Today is the first round of recall elections in Wisconsin. Whatever the results, working people, including many Independents and Republican, came out over several months to protest limits on workers’ right to bargain collectively. On the east coast, 45,000 Verizon employees are on strike.
What is common to these groups? Unions in Wisconsin and the Verizon employees offered concessions. Management would not listen. The new model of compromise from management is: Take it or leave it. Until this attitude changes, we will see more recall elections and strikes. Hopefully, the U.S.will not see the kind of destruction and violence that has occurred in several English cities.
What’s the solution? Respect. Respect starts with listening and an openness to compromise. This isn’t as so many pundits claim a matter of “both sides.” The most powerful, the most wealthy want more. Unless they change, anarchy in the U.K. may turn into anarchy in the U.S.
Writing in Common Dreams, populist Jim Tower identifies the real job creators: the working class and middle class, people who buy things that cause companies to grow and hire. Too many are unemployed or underemployed. Their wages have been cut. Others who have jobs are overwhelmed by debt. Hightower thinks the President needs to forget about slashing government. It’s time to spend in a way that stimulates the economy, not make the rich richer.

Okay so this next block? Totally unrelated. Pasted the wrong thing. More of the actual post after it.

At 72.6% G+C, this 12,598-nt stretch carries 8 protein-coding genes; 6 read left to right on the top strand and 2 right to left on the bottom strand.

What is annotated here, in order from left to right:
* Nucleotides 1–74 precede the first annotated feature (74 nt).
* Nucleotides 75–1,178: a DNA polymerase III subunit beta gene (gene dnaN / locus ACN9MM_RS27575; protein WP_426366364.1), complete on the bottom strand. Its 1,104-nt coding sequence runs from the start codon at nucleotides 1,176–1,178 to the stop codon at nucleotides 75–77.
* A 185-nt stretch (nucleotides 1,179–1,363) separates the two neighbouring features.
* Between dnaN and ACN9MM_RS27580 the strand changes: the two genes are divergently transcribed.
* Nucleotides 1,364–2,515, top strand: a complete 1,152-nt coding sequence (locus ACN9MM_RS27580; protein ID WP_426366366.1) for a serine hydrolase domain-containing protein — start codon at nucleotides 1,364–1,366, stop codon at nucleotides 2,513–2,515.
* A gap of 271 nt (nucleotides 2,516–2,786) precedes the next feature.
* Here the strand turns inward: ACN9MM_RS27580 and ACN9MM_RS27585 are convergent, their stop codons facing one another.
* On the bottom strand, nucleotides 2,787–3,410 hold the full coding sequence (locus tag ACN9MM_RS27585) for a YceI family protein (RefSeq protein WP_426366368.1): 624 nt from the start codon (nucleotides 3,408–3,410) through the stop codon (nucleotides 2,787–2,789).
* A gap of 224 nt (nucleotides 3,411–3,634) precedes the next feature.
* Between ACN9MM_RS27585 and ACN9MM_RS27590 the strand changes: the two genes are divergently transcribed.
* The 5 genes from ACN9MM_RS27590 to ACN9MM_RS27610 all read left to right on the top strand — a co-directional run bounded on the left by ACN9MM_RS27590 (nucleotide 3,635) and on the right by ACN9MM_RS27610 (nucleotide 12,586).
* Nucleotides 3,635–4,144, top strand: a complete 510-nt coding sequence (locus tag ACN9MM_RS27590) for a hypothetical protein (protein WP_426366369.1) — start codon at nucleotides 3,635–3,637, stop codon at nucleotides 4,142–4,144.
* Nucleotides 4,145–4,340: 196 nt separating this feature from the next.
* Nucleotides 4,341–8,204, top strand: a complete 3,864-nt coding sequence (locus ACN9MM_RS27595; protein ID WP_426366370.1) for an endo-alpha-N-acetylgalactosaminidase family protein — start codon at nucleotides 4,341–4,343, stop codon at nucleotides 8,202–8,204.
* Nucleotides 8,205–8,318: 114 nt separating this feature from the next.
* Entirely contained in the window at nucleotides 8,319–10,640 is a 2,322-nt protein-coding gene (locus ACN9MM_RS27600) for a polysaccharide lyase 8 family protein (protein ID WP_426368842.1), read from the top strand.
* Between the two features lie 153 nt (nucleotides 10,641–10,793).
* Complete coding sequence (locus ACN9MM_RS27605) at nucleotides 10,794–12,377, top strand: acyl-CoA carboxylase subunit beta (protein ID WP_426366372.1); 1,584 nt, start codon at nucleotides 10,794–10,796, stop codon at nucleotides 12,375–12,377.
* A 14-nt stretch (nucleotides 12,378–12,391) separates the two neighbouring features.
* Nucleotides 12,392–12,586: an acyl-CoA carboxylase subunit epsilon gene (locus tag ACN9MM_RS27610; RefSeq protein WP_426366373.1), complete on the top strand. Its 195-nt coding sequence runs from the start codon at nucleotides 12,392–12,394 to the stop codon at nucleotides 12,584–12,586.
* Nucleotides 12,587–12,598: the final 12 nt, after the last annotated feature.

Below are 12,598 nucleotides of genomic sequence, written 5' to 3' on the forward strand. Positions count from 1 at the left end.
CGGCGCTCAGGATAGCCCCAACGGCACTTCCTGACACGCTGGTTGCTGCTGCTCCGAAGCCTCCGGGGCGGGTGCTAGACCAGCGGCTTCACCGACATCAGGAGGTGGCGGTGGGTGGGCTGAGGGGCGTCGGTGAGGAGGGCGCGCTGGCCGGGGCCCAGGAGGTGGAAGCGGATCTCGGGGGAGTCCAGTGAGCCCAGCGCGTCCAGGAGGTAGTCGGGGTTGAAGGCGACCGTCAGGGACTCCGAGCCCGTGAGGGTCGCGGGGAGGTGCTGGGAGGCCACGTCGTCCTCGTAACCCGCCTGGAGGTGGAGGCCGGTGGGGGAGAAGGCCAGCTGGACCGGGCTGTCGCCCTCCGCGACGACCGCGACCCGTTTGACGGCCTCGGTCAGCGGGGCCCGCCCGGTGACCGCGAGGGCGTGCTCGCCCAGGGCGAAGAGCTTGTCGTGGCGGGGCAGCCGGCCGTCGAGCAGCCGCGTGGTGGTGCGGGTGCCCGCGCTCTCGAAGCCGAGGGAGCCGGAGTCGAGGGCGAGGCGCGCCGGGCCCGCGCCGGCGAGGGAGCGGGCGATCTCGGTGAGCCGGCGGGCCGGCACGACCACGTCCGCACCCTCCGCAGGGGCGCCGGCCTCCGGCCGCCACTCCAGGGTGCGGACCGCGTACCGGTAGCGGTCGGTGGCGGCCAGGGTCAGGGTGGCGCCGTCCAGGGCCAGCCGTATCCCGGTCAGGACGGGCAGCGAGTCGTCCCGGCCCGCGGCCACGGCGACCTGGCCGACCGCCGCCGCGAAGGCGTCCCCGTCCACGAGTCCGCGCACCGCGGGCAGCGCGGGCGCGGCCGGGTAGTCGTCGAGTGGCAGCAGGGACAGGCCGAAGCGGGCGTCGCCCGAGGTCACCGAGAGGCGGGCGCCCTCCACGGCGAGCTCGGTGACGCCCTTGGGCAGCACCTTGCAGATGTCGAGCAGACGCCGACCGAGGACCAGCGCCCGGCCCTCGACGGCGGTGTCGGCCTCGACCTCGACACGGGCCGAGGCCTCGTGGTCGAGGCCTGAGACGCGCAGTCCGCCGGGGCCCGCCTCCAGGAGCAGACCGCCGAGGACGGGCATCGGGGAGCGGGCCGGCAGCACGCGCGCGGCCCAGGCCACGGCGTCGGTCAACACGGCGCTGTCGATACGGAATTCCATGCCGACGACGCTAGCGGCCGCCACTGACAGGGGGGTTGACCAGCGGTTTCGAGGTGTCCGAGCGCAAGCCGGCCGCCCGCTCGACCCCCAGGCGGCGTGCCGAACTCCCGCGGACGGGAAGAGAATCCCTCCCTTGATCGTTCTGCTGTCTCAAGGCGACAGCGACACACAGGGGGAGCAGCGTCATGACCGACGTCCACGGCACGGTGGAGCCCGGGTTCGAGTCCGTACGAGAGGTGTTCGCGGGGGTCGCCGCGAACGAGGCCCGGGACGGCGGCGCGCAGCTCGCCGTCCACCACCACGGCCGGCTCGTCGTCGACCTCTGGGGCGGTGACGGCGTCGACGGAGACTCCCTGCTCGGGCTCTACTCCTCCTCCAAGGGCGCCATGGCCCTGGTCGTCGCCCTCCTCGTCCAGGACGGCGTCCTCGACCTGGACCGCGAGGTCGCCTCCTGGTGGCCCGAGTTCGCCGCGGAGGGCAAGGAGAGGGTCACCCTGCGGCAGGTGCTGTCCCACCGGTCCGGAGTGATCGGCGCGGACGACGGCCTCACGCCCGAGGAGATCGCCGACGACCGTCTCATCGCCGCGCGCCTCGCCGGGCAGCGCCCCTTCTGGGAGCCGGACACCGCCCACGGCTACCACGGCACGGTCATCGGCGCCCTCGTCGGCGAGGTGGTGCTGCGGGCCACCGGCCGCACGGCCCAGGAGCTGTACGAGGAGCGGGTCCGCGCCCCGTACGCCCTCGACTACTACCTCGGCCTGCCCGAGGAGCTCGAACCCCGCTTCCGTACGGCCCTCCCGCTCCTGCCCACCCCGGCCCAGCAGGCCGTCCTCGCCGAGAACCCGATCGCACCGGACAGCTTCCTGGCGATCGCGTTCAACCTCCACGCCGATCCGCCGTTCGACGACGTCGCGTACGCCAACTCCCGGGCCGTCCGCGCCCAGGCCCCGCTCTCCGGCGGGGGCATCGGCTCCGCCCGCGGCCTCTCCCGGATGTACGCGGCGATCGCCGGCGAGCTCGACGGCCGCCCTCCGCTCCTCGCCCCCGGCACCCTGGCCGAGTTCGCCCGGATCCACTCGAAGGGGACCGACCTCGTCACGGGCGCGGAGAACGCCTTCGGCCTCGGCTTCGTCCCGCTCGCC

[“Sabbath” is this blog’s Sunday feature that explores life and work and other stuff.]
Rain, Rain. . .
It rained this morning, and now it’s raining during the afternoon. It feels like we’ve had rain all spring and summer. Chicago has become Seattle– gray and wet. However, I shouldn’t complain. I was able to play tennis this morning and run several errands between the showers and storms. We had a little sun.
I think rain depresses people, the darkness, getting wet. My clients will show up for appointments on the hottest and coldest days. When do they cancel? When it’s raining or threatening to rain. This year the rain has been heavier than usual. Lighting strikes have caused more house fires. Still, I will not call this climate change, which is just a theory, just as gravity is just a theory.
Don’t get me wrong. I’m not a fan of drought or living in deserts. Four seasons bring variety, which is one of the many reasons I love living in Chicago– except on days like this one. It should not be dark at 5 o’clock in August!
Enough complaining – Next week’s Sabbath will be happier (unless it’s raining).
Sunday Extra Helping
A video of the Beatles singing “Rain.”